There probably are calculations that you can do to determine the theoretical maximum capacity of your stack, however, they aren't calculations I would bother to do, at least not without an intricate (far more intricate than I posses) knowledge of each piece of software in the stack. It's highly unlikely that your operating system will support 10's of thousands of processes (php-fpm I assume to be your execution method for the interpreter), nor would I expect run of the mill sql or nosql setups to be able to service anywhere near that amount of activity ... so, these aren't useful things to think about in my view. Maybe somewhere, without thinking, I make these decisions, but sit down with pen and paper and a calculator I do not, and I don't think you should either, doesn't seem to be a good use of time Be sensible is all you can do, don't send a million people through a doorway that is 2 feet wide ...
Originally Posted by Northie
It's pretty hard for me to say if you can see improvement, I'm not sure what it is you are doing, or how you are doing it, most importantly; I cannot tell from my desk what it restricting your activity.
Cutting edge opcode caching is performed by ZO+ and you should, definitely, research it. In addition to caching opcodes it actually performs some optimization (it's in the name) before caching or execution of anything. It's allocator is simpler and faster (but a bit hungrier, it's 2013; who cares, nobody is counting bytes anymore). In addition, when you use APCu and ZO+ you are no longer sharing a lock on opcode and user cache, which leads to improvement too ... I didn't really want to talk about opcode caching or APC(u)/ZO+, it's a whole nother subject.
What you should not do is drop everything because something new has come along. What you should do is get your feet wet, try it out, see what things you can do that you couldn't before, see where your application specifically could change for the better or what new things you can think up ...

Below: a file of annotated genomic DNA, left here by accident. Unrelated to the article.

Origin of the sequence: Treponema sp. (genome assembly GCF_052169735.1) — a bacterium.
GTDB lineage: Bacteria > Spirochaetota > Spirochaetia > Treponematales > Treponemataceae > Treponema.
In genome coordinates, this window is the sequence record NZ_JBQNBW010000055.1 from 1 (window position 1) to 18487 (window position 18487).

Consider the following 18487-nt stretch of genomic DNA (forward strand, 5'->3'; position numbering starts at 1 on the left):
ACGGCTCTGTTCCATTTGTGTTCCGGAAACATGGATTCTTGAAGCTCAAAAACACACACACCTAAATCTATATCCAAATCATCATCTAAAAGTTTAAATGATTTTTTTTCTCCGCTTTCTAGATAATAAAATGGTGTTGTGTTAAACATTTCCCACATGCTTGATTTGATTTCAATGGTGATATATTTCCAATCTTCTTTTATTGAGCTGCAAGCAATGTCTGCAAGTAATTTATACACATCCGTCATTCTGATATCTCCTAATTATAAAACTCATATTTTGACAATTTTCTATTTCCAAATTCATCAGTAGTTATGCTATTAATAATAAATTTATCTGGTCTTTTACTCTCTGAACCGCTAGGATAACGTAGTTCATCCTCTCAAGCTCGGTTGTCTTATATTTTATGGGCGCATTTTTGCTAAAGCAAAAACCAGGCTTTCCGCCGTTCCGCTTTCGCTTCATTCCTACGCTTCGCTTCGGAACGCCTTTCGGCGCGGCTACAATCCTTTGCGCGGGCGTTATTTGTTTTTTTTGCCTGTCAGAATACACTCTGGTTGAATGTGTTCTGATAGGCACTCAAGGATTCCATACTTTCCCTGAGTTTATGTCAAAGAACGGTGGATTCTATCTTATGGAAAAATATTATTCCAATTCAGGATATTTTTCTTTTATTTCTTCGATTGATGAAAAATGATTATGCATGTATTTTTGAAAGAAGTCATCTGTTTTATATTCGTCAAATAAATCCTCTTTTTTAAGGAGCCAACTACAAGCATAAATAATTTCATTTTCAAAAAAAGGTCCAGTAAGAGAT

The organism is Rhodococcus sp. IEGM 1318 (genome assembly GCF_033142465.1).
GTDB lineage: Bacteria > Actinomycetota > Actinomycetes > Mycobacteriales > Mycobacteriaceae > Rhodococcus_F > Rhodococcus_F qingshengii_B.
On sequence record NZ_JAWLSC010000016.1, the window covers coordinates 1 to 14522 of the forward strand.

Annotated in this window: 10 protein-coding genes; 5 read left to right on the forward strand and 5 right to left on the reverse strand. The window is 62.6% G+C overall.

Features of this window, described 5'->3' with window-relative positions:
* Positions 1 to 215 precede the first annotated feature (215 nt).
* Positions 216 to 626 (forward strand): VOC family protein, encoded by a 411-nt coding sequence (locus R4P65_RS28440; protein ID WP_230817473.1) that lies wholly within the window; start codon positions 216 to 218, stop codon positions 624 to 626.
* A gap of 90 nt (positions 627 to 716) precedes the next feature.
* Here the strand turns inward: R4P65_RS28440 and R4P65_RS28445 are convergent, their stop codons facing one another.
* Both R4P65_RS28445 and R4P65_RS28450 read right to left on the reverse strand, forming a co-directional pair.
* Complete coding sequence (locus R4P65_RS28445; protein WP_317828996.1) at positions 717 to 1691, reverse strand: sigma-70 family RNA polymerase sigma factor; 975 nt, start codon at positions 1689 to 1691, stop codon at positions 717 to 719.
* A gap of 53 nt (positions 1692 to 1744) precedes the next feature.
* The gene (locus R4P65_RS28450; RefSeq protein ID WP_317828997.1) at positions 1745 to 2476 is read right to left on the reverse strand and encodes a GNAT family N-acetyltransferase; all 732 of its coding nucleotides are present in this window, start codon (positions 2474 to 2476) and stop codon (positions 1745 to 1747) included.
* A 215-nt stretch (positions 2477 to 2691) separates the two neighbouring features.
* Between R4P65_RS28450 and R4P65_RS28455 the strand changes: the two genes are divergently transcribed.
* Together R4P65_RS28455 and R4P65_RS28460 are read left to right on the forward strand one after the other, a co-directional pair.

Hope that's helpful, it's not very exact, I can't really answer the question directly in the way you wanted ... maybe someone else will have a stab at it in a way you understand, I don't think they should, but you shouldn't listen to what I think anyway ...
July 17th, 2013, 10:52 AM
Assuming this was directed towards me.
Originally Posted by Northie
I see concurrency in my application as a requirement because, typically, PHP web requests are run concurrently by Apache. But now I'll be funneling all of those requests into a single persistent application. If that can't perform concurrency to the same degree as Apache (and other entry points) then my application will become a bottleneck very quick.
So I'm not sure I need threads specifically for this (though they'll help spread the load) but I do need concurrency at a minimum. I just need to figure out if concurrency is possible within a single PHP process without threads.
July 17th, 2013, 11:15 AM
Not at all - just airing the thoughts as they come through my head.
Originally Posted by dmittner
I can see the need for concurrency, in order to process simultaneous requests....but looking at my setup for my projects then 99% of the requests are actually very granular and almost atomic; deliberately so to minimise resources. At the moment I don't think I need concurrency at a PHP level, as it's not PHP that's listening....I've already got it a server level with nginx.